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Wacky Cake With Coconut Frosting: Depression-Era Chocolate Cake

Patty enjoys cooking for family and friends. She creates simple and satisfying treats from old family recipes.

Wacky cake recipes vary. This one adds a delicious coconut and walnut topping, toasted to perfection under the broiler.

Wacky cake recipes vary. This one adds a delicious coconut and walnut topping, toasted to perfection under the broiler.

When I find a recipe made from all "scratch" ingredients, I own it as mine.

The Story Behind the Wacky Cake

When I was in elementary school in the early 1960s, my mom enrolled my sister and me in a summer cooking class hosted by our local electric company. During the five-day class we learned the basics of cooking safety and got hands-on experience with simple recipes in the kitchen. The booklet of recipes we made that week included this recipe for Wacky Cake, a Depression-era recipe developed when certain ingredients were in short supply.

My mother is such a chocolate addict; she was thrilled when I asked to make the cake at home. Needless to say, it was a hit!

Fifty years later, my 82-year-old mother still makes this cake for every holiday, including birthdays.

Baking From Scratch

I am a nut for basic cooking. It's probably the result of growing up in a family of women from the Great Depression who fed their households from simple ingredients they had on hand in their cupboards. I have never been a fan of mixes and pre-made food so when I find a recipe that is made "from scratch," I own it as mine.

Cook Time

Prep timeCook timeReady inYields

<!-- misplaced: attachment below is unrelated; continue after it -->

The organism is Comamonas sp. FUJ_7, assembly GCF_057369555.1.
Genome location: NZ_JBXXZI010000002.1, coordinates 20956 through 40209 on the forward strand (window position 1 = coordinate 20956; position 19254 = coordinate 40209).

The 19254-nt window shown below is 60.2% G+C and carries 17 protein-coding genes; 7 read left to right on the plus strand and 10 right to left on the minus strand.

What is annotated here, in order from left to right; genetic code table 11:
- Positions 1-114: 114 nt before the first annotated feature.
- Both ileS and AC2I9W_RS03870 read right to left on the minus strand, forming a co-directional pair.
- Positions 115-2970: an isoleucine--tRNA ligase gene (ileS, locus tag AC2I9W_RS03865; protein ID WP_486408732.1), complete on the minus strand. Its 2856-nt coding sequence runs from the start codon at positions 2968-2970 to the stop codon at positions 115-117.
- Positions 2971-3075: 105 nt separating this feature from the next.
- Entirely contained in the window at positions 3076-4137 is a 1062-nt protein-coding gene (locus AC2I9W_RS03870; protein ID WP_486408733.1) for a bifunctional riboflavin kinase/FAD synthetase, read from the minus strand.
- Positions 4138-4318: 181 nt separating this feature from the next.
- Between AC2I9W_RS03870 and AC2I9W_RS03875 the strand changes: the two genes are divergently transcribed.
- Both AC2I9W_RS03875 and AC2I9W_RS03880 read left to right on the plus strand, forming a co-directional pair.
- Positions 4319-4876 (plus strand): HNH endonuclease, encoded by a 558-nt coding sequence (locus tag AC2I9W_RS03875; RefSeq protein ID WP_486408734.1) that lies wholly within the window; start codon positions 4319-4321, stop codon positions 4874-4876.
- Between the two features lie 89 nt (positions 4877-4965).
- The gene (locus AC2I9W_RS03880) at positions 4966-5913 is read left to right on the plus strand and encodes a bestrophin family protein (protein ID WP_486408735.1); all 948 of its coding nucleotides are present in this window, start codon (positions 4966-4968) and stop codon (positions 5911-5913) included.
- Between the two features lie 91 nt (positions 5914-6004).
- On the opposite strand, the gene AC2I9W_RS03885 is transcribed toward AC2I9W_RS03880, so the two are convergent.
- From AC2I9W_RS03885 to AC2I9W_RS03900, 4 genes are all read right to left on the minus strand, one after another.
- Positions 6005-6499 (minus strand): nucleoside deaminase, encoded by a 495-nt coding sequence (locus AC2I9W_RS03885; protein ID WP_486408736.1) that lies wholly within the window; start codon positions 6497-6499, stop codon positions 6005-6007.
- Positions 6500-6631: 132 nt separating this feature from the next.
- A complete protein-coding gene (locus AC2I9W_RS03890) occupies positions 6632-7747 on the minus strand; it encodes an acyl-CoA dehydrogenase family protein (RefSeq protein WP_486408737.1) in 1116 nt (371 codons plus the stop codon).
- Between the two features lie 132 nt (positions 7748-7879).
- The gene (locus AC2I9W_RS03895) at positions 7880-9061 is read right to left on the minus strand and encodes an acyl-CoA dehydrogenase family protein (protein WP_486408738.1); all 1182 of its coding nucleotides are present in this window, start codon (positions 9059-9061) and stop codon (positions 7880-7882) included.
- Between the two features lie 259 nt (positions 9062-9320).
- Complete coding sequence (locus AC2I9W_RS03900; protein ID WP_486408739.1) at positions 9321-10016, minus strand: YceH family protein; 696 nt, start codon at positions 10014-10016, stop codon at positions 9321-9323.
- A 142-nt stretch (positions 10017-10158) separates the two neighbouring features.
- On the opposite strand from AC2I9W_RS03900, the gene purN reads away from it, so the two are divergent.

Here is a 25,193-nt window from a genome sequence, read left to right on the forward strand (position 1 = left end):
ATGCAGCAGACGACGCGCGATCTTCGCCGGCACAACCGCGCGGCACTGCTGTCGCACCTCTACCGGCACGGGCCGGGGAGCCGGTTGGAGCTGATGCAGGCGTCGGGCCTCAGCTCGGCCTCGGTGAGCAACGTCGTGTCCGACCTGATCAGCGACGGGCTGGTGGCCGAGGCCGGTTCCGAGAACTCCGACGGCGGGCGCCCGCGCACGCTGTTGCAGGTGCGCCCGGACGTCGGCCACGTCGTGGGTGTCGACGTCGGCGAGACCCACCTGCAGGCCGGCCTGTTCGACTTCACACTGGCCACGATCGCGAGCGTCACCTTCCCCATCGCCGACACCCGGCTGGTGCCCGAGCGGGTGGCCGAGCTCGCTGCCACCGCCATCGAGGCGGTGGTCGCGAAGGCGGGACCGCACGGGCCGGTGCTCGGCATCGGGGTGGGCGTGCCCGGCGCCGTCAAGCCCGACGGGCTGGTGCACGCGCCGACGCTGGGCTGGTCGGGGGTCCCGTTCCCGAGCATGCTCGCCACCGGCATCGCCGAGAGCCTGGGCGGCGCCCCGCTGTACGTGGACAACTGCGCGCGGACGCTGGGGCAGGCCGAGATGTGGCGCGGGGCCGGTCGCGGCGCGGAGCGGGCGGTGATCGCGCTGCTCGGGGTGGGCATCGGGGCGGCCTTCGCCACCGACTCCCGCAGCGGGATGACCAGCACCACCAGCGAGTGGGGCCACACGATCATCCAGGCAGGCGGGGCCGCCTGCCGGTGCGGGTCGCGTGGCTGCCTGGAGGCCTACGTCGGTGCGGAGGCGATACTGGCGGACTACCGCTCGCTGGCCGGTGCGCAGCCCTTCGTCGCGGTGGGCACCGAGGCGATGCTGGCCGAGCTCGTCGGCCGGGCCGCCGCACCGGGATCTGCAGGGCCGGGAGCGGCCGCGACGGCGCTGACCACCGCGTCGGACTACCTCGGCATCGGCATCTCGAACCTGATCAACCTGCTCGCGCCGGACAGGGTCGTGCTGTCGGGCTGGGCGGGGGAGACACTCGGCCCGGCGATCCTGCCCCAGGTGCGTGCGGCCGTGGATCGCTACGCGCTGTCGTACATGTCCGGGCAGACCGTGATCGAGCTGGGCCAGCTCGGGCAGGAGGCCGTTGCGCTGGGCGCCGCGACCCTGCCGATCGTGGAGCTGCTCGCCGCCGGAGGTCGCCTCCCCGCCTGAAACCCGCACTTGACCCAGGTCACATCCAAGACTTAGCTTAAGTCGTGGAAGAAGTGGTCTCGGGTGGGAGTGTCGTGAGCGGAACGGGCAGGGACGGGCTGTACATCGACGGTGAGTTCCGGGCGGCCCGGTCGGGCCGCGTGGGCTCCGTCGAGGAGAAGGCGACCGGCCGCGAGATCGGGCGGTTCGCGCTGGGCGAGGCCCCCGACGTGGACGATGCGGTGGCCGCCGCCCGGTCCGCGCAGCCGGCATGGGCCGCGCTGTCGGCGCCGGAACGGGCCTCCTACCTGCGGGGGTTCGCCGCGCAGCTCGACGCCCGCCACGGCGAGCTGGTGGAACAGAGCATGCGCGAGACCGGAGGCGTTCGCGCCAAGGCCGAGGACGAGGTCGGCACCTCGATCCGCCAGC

25 min

35 min

1 hour

9 servings

Ingredients

For the cake, sift together:

  • 1 1/2 cups all-purpose flour
  • 3 tablespooons Hershey's cocoa
  • 1 teaspoon baking soda
  • 1 cup sugar
  • 1/2 teaspoon salt

Add:

  • 5 tablespoons melted butter
  • 1 teaspoon vinegar
  • 1 teaspoon vanilla
  • 1 cup warm water

For the broiled Icing:

  • 1/4 cup softened butter
  • 1/2 cup brown sugar
  • 3 tablespoons cream
  • 1/3 cup chopped nuts
  • 1/2 cup coconut or miniature marshmallows
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Instructions

  1. Mix the cake ingredients thoroughly. Pour the batter into an ungreased 8 x 8 x 2-inch broiler safe pan. Bake for 25 to 30 minutes at 350 degrees.
  2. Prepare the icing. Mix all the ingredients together and spread over the top of the warm cake.
  3. Set the broiler on high and place the warm cake underneath, about three inches away from the unit. Leave the oven door open a crack to prevent the oven from overheating. Watch carefully and remove the cake as soon as the mixture turns a toasty brown.

Why Cooking From Scratch Is a Great Idea

Cooking from scratch is all about controlling the ingredients. Whether you have a food allergy, need to reduce sugar levels, or are just really wanting to know what you are eating, cooking from scratch is the way to go.

Cooking from scratch allows you to:

  • Control sugar levels by eliminating high fructose corn syrup.
  • Eliminate artificial ingredients like flavor enhancers and preservatives.
  • Combat food allergies.
  • Reduce your grocery bill by cooking with items you have stocked on your own shelves.
  • Ensure freshness.
  • Enjoy the aromas of fresh baked foods that you don't get when you open a boxed cake from the grocery store.

Optional: Add Miniature Marshmallows

Using the broiler to make the frosting is super simple. It only takes a couple of minutes but the end result is a toasted, nutty flavor that adds so much to this chocolate cake recipe. If you aren't into coconut and walnuts though, try using miniature marshmallows. The end result will be divine!

Using cocoa powder in the cake and topping it with a broiled coconut icing is reminiscent of German chocolate, without the German chocolate.

Using cocoa powder in the cake and topping it with a broiled coconut icing is reminiscent of German chocolate, without the German chocolate.

Depression-Era Cooking

© 2022 Patty Poet

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